Navigating Enrolment Challenges: The Evolving Student Visa Process in Canada and the U.S.

By Sreya Ghose, Director, Partner Success, North America

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The student visa application process in Canada and the U.S.  continues to evolve, impacting students (particularly from India) seeking to study abroad in these countries. 

The introduction of restrictions on post-graduate work permits in Canada earlier this year prompted concerns among prospective international students. These restrictions could influence student decisions about studying in Canada. 

While Canadian universities continue recruitment efforts in India and abroad, there are a number of issues that need attention. An urgent issue relates to processing times for study permit applications. As of April 17, processing study permits applied from outside Canada via Immigration, Refugees and Citizenship Canada (IRCC) is approximately 13 weeks, not including the time taken for biometrics. The total time for a student permit can therefore exceed four months. In this situation, universities must proactively guide students on how to navigate this issue. For universities with in-country representatives, it is essential to remain aligned on messaging to key stakeholders – students, parents and counsellors – over the next few months.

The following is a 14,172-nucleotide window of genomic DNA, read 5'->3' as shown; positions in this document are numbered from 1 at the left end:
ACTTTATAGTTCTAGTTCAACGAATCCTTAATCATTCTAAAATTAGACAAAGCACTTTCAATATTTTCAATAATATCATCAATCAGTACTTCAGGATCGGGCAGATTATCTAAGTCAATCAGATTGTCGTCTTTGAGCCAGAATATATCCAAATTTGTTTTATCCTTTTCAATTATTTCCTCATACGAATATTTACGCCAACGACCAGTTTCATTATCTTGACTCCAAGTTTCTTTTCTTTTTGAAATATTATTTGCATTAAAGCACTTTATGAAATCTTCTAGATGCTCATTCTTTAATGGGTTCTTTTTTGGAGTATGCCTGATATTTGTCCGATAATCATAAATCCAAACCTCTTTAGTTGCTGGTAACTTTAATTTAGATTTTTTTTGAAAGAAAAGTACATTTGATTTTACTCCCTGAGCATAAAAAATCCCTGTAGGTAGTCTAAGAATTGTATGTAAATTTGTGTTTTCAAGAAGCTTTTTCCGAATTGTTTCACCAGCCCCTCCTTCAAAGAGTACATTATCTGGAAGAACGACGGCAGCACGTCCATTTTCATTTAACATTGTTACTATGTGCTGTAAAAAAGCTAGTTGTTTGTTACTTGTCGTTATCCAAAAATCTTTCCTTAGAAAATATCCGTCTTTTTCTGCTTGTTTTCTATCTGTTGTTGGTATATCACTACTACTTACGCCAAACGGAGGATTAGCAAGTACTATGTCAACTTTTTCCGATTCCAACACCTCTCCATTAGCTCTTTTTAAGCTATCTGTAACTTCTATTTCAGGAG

In the United States, demand for international student enrolment remains high. Like Canada,  visa processing challenges are a major worry. For instance, at the U.S. Consulate in Mumbai, which handles the largest F1 visa volume in India, wait times now exceed 300 days. Additionally, a report from the Cato Institute indicates an increase in denials of international student visas across various categories. These factors contribute to heightened anxiety among students preparing for the visa application process. American universities need to actively assist these students, particularly in preparing for  the critical visa interview process. 

Despite these challenges, North America continues as a leading destination for international students. Moving forward, effective communication and proactive support will be essential to reassure prospective students and sustain the internationalisation of campuses in both Canada and the U.S.